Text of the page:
In 1792, the Spanish painter Francisco Goya (1746–1828) became gravely ill. His convalescence and recovery lasted for more than a year, leaving him completely deaf. (Lead poisoning was suspected.) Had he died right then, at the age of forty-six, Goya would have been remembered as a competent, even elegant, Rococo painter with realist tendencies, but nothing more. Instead, his illness transformed him into an extraordinary artist, one marked by great emotional depth and inventive formal technique.
There’s no denying Goya’s prowess as a painter. Just recall his arresting portraits and still lifes, or his masterful frescoes in San Antonio de la Florida Chapel in Madrid. There’s also his powerful Executions of the Third of May 1808 (1814) and his unsettling Black Paintings (1819–23), made near the end of his life. To fully grasp the extent of Goya’s achievements, though, one must consider his drawings and prints.
Beginning in the mid-1790s, Goya began creating libretas de apuntes (journal albums). He used them to sketch a range of visions and impressions of the world with markedly different styles. By the time he died in exile in Bordeaux, Goya had produced some nine hundred drawings and more than three hundred prints, etched in both aquatint and lithograph. (The libretas were later taken apart and dispersed, and now exist as individual works.) Since the 1960s, scholars have acknowledged Goya’s graphic output as foundational for European and global art. Together with Dürer and Rembrandt, he paved the way for artists like Honoré Daumier, Georges Rouault, Käthe Kollwitz, George Grosz, and José Clemente Orozco. His influence continues right up to the present day in printmakers as diverse as Kiki Smith and Juan Sánchez.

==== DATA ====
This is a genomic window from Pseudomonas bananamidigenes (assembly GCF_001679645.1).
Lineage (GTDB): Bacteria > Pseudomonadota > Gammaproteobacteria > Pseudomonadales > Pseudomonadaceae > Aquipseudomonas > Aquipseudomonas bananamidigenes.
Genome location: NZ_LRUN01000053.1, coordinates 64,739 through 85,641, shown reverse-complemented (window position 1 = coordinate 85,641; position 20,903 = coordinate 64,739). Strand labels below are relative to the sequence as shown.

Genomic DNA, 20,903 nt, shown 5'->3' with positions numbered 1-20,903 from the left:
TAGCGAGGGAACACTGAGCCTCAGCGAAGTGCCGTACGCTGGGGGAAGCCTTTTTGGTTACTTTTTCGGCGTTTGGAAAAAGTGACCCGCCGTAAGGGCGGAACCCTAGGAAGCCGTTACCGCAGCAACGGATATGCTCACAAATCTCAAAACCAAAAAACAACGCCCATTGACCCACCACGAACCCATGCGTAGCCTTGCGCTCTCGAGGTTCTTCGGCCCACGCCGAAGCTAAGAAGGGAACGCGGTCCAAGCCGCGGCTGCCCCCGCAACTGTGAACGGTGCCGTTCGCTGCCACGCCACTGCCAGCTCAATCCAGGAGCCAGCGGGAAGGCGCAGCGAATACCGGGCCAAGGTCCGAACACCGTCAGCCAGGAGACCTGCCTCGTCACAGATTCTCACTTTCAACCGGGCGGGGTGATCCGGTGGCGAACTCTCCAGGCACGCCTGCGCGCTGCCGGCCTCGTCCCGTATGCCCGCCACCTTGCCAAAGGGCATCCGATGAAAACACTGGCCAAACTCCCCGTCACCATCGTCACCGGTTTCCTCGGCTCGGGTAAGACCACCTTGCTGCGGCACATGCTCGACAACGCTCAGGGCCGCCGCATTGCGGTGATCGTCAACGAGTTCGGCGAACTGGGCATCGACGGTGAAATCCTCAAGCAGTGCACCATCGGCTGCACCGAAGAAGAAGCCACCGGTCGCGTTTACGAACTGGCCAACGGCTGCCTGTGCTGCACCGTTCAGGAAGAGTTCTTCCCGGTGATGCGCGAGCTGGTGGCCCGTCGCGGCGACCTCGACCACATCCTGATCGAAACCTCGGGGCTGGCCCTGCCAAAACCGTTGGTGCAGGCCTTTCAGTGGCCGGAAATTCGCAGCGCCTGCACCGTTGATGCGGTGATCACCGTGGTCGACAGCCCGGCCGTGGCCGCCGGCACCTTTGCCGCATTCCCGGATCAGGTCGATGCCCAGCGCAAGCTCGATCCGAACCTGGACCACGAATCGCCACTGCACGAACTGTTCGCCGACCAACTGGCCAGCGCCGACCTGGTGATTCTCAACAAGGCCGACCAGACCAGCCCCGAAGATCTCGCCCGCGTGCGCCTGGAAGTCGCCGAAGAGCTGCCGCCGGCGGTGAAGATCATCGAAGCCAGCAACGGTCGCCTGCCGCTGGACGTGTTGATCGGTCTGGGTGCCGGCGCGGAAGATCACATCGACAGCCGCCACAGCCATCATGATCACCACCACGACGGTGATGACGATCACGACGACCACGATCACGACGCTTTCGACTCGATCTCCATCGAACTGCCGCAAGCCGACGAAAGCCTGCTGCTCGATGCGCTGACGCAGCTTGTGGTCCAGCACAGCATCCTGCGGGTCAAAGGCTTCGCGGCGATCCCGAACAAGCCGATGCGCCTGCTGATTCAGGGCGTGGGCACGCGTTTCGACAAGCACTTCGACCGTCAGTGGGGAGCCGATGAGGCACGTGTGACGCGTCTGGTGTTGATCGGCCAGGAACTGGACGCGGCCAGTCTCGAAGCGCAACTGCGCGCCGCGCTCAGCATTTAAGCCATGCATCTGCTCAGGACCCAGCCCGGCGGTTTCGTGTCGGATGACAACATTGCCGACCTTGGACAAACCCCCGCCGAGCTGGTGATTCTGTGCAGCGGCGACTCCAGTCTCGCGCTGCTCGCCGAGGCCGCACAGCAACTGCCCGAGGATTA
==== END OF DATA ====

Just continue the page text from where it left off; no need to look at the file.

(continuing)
It’s appropriate, then, that the Metropolitan Museum in New York has just opened a new exhibition (the first in recent memory to take place on U.S. soil) focused entirely on Goya’s drawings and prints. Containing more than a hundred works (mostly from the Met’s permanent collection, supplemented with loans from the Prado, the Biblioteca Nacional in Madrid, and other libraries in Boston and New York), the show fills three modestly sized galleries. Organized by Mark McDonald, also the principal author of the show’s excellent catalog, it’s especially refreshing during these days of visual overload. Set against sober, neutral walls, Goya’s small, powerful works take us from looking into seeing.
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